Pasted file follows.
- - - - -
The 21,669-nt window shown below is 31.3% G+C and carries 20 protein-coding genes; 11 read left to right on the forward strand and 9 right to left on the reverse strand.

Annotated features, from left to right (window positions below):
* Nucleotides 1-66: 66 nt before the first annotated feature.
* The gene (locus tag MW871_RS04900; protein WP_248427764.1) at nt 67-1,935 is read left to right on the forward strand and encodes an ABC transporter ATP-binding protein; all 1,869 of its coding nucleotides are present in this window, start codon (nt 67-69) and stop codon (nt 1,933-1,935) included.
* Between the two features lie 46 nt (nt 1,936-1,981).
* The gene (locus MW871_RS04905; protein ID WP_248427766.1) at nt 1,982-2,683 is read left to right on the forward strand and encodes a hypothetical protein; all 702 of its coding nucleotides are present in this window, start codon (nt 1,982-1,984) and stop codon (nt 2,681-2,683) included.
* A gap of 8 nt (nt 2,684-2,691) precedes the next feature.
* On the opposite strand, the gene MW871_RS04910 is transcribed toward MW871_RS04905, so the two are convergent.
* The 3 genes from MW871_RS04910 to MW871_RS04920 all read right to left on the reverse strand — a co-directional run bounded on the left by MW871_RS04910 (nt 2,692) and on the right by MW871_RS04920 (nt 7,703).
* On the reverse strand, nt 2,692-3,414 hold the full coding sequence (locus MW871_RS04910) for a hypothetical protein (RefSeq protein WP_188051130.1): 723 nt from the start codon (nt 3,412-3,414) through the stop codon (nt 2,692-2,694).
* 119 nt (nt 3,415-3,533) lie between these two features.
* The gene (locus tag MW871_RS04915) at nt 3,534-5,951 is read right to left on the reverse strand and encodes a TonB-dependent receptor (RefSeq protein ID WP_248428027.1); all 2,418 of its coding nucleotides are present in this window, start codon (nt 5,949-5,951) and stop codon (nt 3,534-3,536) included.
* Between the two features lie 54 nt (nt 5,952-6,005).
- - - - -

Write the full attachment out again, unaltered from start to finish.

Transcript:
The 21,669-nt window shown below is 31.3% G+C and carries 20 protein-coding genes; 11 read left to right on the forward strand and 9 right to left on the reverse strand.

Annotated features, from left to right (window positions below):
* Nucleotides 1-66: 66 nt before the first annotated feature.
* The gene (locus tag MW871_RS04900; protein WP_248427764.1) at nt 67-1,935 is read left to right on the forward strand and encodes an ABC transporter ATP-binding protein; all 1,869 of its coding nucleotides are present in this window, start codon (nt 67-69) and stop codon (nt 1,933-1,935) included.
* Between the two features lie 46 nt (nt 1,936-1,981).
* The gene (locus MW871_RS04905; protein ID WP_248427766.1) at nt 1,982-2,683 is read left to right on the forward strand and encodes a hypothetical protein; all 702 of its coding nucleotides are present in this window, start codon (nt 1,982-1,984) and stop codon (nt 2,681-2,683) included.
* A gap of 8 nt (nt 2,684-2,691) precedes the next feature.
* On the opposite strand, the gene MW871_RS04910 is transcribed toward MW871_RS04905, so the two are convergent.
* The 3 genes from MW871_RS04910 to MW871_RS04920 all read right to left on the reverse strand — a co-directional run bounded on the left by MW871_RS04910 (nt 2,692) and on the right by MW871_RS04920 (nt 7,703).
* On the reverse strand, nt 2,692-3,414 hold the full coding sequence (locus MW871_RS04910) for a hypothetical protein (RefSeq protein WP_188051130.1): 723 nt from the start codon (nt 3,412-3,414) through the stop codon (nt 2,692-2,694).
* 119 nt (nt 3,415-3,533) lie between these two features.
* The gene (locus tag MW871_RS04915) at nt 3,534-5,951 is read right to left on the reverse strand and encodes a TonB-dependent receptor (RefSeq protein ID WP_248428027.1); all 2,418 of its coding nucleotides are present in this window, start codon (nt 5,949-5,951) and stop codon (nt 3,534-3,536) included.
* Between the two features lie 54 nt (nt 5,952-6,005).